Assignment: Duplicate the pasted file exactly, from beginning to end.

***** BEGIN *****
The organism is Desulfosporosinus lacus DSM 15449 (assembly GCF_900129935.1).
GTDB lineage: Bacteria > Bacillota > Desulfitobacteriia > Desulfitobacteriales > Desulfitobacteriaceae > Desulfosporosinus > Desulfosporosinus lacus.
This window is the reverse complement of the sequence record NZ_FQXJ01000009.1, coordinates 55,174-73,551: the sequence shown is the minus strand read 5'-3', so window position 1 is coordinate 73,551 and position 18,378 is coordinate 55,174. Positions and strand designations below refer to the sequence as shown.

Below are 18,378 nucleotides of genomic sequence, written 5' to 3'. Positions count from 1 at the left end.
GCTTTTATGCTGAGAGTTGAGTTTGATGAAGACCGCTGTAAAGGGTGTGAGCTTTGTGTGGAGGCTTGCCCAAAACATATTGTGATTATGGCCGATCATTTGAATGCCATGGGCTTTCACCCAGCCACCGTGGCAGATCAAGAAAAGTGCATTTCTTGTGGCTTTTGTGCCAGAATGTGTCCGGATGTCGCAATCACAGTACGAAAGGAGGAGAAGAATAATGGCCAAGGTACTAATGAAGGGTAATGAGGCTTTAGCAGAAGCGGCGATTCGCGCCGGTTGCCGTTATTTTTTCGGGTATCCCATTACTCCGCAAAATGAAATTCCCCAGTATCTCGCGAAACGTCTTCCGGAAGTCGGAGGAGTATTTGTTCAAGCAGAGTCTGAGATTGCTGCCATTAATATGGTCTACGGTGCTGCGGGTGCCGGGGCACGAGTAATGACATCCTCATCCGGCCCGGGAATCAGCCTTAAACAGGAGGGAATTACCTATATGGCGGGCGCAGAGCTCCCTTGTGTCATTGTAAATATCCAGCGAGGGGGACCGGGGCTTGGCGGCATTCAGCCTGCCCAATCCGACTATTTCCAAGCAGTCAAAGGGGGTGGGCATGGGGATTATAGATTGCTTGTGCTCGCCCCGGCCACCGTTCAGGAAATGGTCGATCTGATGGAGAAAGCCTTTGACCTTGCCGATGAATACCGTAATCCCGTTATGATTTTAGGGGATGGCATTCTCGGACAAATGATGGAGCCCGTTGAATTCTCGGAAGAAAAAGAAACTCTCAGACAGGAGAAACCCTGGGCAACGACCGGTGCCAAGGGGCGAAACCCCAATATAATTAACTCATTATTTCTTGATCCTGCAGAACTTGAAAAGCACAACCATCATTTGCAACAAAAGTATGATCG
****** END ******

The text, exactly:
The organism is Desulfosporosinus lacus DSM 15449 (assembly GCF_900129935.1).
GTDB lineage: Bacteria > Bacillota > Desulfitobacteriia > Desulfitobacteriales > Desulfitobacteriaceae > Desulfosporosinus > Desulfosporosinus lacus.
This window is the reverse complement of the sequence record NZ_FQXJ01000009.1, coordinates 55,174-73,551: the sequence shown is the minus strand read 5'-3', so window position 1 is coordinate 73,551 and position 18,378 is coordinate 55,174. Positions and strand designations below refer to the sequence as shown.

Below are 18,378 nucleotides of genomic sequence, written 5' to 3'. Positions count from 1 at the left end.
GCTTTTATGCTGAGAGTTGAGTTTGATGAAGACCGCTGTAAAGGGTGTGAGCTTTGTGTGGAGGCTTGCCCAAAACATATTGTGATTATGGCCGATCATTTGAATGCCATGGGCTTTCACCCAGCCACCGTGGCAGATCAAGAAAAGTGCATTTCTTGTGGCTTTTGTGCCAGAATGTGTCCGGATGTCGCAATCACAGTACGAAAGGAGGAGAAGAATAATGGCCAAGGTACTAATGAAGGGTAATGAGGCTTTAGCAGAAGCGGCGATTCGCGCCGGTTGCCGTTATTTTTTCGGGTATCCCATTACTCCGCAAAATGAAATTCCCCAGTATCTCGCGAAACGTCTTCCGGAAGTCGGAGGAGTATTTGTTCAAGCAGAGTCTGAGATTGCTGCCATTAATATGGTCTACGGTGCTGCGGGTGCCGGGGCACGAGTAATGACATCCTCATCCGGCCCGGGAATCAGCCTTAAACAGGAGGGAATTACCTATATGGCGGGCGCAGAGCTCCCTTGTGTCATTGTAAATATCCAGCGAGGGGGACCGGGGCTTGGCGGCATTCAGCCTGCCCAATCCGACTATTTCCAAGCAGTCAAAGGGGGTGGGCATGGGGATTATAGATTGCTTGTGCTCGCCCCGGCCACCGTTCAGGAAATGGTCGATCTGATGGAGAAAGCCTTTGACCTTGCCGATGAATACCGTAATCCCGTTATGATTTTAGGGGATGGCATTCTCGGACAAATGATGGAGCCCGTTGAATTCTCGGAAGAAAAAGAAACTCTCAGACAGGAGAAACCCTGGGCAACGACCGGTGCCAAGGGGCGAAACCCCAATATAATTAACTCATTATTTCTTGATCCTGCAGAACTTGAAAAGCACAACCATCATTTGCAACAAAAGTATGATCG